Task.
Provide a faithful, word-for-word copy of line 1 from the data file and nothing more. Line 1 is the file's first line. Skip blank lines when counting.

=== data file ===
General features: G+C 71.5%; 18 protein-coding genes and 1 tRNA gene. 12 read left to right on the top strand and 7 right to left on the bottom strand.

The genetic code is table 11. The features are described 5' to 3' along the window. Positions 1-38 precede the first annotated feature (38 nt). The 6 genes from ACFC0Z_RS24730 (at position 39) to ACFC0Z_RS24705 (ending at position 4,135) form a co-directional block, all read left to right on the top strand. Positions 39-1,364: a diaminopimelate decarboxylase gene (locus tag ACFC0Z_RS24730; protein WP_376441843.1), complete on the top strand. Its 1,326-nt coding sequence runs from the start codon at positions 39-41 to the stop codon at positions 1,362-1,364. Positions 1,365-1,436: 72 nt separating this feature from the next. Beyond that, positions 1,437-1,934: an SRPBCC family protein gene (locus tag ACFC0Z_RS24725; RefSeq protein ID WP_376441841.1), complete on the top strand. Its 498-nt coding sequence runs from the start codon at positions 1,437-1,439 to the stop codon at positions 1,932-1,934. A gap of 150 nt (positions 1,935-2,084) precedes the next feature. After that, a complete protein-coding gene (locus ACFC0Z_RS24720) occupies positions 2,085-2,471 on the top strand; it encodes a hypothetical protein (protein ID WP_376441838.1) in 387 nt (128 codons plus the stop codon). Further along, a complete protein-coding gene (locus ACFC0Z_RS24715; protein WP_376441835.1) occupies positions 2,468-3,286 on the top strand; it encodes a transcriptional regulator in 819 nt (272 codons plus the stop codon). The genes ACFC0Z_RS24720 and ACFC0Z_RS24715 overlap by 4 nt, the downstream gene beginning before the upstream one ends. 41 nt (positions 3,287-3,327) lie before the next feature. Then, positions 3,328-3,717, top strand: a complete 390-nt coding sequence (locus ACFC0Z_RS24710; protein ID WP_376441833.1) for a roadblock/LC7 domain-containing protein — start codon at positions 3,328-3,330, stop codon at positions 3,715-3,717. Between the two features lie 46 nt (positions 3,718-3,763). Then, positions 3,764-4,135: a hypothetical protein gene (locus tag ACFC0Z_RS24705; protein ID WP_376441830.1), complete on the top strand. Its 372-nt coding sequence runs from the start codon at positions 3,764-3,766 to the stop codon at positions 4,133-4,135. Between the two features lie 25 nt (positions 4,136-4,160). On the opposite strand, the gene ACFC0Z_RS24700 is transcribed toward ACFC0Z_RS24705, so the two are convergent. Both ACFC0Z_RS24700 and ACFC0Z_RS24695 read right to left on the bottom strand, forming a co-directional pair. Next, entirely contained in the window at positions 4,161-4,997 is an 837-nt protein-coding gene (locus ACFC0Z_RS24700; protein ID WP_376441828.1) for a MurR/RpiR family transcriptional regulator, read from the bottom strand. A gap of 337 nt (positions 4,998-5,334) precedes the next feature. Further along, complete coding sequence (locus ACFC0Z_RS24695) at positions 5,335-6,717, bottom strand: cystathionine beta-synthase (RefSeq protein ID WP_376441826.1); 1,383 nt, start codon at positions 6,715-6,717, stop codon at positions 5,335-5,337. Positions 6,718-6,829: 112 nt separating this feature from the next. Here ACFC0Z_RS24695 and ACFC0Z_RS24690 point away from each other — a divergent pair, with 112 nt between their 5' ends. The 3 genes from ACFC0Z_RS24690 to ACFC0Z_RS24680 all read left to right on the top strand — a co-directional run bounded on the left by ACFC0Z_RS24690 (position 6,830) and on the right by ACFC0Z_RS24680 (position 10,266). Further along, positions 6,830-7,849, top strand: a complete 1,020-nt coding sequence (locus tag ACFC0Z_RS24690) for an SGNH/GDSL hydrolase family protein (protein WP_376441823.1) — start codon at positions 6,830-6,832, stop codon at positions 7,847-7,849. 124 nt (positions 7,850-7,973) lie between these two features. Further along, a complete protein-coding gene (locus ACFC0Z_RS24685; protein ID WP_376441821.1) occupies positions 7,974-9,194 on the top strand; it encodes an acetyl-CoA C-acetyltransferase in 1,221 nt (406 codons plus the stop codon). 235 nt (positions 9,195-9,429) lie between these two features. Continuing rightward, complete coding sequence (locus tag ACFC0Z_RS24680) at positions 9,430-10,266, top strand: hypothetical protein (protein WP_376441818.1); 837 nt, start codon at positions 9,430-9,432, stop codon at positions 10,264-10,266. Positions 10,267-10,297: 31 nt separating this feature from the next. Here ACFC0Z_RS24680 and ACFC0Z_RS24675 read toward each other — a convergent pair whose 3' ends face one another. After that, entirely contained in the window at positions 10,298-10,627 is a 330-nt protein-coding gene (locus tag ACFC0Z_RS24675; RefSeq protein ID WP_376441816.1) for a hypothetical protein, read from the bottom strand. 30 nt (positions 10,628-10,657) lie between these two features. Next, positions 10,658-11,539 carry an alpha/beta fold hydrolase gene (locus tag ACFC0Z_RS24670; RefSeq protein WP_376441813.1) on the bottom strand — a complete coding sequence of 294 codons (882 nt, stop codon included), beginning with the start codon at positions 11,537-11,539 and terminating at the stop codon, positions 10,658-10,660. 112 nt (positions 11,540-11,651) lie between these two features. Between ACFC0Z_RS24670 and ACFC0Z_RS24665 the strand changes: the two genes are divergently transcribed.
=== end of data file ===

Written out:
General features: G+C 71.5%; 18 protein-coding genes and 1 tRNA gene. 12 read left to right on the top strand and 7 right to left on the bottom strand.